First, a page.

Fwd: Re: [TAXACOM] genetic vs morphological trace of phylogeny

Derek Sikes dsikes at UCALGARY.CA
Fri Apr 9 16:11:53 CDT 2004


I think the question of whether DNA data can be considered "cladistic" can
be simply answered by reading papers published in Cladistics, the top
journal of the field 'cladistics'.

If one were to do this, one would notice that a large percentage of the
papers deal with DNA data. I'm sorry, but there is *absolutely no question*
about whether DNA data can be used in cladistic analyses. None. Anyone who
thinks otherwise cannot be a practicing systematist.  There are differences
between morphology & DNA, yes, but as I've said before, both types of data
can be analyzed the same way and often are - using parsimony, and now
(>2001) maximum likelihood.

Taxacom is a good place for expressing views, exploration of ideas and
learning from each other. But I'm wondering if learning is actually


> In response to Curtis Clark,
> It just so happens that some of my views on molecules and cladistics are
> in agreement on what some molecular people and some cladists also say, and
> then they differ with others. As for cladistics, I've certainly had plenty
> of time to tackle the subject and my views do correspond with the
> 'textbooks' (and the works of Rosa, Hennig, and Nelson) with respect to
> morphology, so your contention does not make sense in this respect. The
> only matter that is problematic is whether DNA sequence data can be used as
> cladistic data or not. Some on this list say yes, some say no. I currently
> lean to the latter.
> When I got into panbiogeography I was dismissed as not knowing what I was
> talking about because the panbiogeographic approach was 'refuted' by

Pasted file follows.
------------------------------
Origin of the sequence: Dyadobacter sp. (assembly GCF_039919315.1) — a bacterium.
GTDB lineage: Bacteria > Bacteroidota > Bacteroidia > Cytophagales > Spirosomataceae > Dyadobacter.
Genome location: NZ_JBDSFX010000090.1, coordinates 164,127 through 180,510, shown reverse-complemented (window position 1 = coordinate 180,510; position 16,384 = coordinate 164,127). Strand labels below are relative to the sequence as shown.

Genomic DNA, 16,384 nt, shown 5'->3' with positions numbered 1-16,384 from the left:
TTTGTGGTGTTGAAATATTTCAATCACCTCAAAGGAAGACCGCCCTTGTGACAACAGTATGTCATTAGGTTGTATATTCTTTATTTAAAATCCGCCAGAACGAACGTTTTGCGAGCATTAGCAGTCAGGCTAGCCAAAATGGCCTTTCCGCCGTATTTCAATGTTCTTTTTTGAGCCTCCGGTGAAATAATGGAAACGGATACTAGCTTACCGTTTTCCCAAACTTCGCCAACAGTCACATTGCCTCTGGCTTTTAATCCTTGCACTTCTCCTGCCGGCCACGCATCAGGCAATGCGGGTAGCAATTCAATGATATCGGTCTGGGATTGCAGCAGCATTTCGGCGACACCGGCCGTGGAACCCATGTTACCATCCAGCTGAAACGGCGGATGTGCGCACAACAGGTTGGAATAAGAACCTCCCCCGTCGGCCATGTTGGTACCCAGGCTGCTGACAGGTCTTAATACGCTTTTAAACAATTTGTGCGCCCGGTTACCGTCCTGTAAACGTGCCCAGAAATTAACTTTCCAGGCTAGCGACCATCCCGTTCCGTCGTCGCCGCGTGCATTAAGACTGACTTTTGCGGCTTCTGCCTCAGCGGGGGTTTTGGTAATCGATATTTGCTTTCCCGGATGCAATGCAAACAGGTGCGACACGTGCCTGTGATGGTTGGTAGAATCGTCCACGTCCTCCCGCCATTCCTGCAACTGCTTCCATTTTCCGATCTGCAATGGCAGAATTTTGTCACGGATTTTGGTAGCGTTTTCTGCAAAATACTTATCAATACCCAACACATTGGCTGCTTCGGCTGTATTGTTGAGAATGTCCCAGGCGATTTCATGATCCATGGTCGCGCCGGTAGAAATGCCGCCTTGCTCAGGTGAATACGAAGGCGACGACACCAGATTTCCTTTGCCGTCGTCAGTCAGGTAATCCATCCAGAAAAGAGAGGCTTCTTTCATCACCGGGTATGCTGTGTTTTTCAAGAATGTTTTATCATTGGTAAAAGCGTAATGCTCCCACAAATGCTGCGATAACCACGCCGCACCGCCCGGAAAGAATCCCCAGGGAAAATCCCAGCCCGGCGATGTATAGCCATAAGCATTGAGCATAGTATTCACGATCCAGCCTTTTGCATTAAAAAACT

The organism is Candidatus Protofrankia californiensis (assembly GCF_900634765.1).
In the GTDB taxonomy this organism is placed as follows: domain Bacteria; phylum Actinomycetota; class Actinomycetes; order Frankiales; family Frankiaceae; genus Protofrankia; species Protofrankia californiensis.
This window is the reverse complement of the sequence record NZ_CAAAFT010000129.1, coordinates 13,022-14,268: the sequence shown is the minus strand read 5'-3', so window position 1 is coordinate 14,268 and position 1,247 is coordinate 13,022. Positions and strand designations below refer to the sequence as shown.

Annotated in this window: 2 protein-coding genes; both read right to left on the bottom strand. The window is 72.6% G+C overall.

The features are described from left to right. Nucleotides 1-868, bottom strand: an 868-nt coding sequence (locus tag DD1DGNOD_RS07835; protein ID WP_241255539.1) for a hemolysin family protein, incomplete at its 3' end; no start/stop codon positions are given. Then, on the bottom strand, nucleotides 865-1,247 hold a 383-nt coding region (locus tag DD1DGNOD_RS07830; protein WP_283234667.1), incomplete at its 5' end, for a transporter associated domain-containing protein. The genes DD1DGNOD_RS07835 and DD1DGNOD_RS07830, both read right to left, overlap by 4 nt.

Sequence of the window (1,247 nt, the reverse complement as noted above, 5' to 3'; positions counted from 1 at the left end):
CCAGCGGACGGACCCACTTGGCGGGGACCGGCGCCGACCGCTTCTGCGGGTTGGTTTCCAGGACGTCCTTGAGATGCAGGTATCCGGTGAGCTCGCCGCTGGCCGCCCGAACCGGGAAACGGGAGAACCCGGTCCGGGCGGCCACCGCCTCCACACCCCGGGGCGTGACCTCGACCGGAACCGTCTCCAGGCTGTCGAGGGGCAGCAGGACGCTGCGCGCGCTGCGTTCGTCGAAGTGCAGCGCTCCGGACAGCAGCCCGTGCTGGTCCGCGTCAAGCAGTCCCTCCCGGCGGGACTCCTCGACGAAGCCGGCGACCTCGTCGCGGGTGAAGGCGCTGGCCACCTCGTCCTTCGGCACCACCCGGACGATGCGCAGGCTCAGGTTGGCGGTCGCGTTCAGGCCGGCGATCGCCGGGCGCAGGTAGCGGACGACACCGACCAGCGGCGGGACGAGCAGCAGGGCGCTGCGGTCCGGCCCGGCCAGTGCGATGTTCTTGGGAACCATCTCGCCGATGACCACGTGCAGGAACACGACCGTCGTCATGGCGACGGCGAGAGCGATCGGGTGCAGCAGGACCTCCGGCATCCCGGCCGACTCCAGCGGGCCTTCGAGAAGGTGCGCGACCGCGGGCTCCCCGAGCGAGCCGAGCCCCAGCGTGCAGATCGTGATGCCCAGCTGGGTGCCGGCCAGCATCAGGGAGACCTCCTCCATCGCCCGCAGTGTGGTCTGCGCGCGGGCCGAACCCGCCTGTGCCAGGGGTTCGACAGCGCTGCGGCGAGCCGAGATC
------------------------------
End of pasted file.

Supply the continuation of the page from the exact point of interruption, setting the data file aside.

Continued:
> everyone and it wasn't supported by the textbooks.
> These things don't really matter in the long run. TAXACOM is a place o
> explore ideas as much as anything.
> john Grehan
> At 08:54 PM 4/7/2004 -0700, Curtis Clark wrote:
>> At 02:25 2004-04-07, John Grehan wrote:
>>>> I guess I'm a bit dense as I cannot make sense of your morphological
>>>> characters.
>> John, a lot of us on the list keep our "mouths shut" about panbiogeography
>> because we don't really know anything about it. I'm starting to wonder if
>> you might not best do the same with cladistics. A lot of this stuff is
>> basic information in textbooks, and has been around for twenty years or
>> more. I could accept that you might not have time to tackle the subject
>> (that's my current excuse for panbiogeography, especially now that I know
>> that I won't be teaching the biogeography course), but it seems so central
>> to your human/orangutan arguments that it seems you would want to get it
>> right.
>> --
>> Curtis Clark                  http://www.csupomona.edu/~jcclark/
>> Web Coordinator, Cal Poly Pomona                 +1 909 979 6371
>> Professor, Biological Sciences                   +1 909 869 4062
> Dr. John Grehan
> Director of Science and Collections
> Buffalo Museum of Science
> 1020 Humboldt Parkway
> Buffalo, New York 14211-1293
> Voice 716-896-5200 x372
> Fax 716-897-6723
> jgrehan at sciencebuff.org
> http://www.sciencebuff.org/biogeography/Panbiogeography/Panbiogeography-Gate.h
> tm
> http://www.sciencebuff.org/HepialidaeGate.htm

Derek S. Sikes, Assistant Professor
Division of Zoology
Department of Biological Sciences
University of Calgary
2500 University Drive NW
Calgary, Alberta, Canada, T2N 1N4

dsikes at ucalgary.ca

phone: 403-210-9819
FAX:  403-289-9311

"Remember that Truth alone is the matter you are in Search after; and if you
have been mistaken, let no Vanity reduce you to persist in your mistake."
Henry Baker, London, 1785

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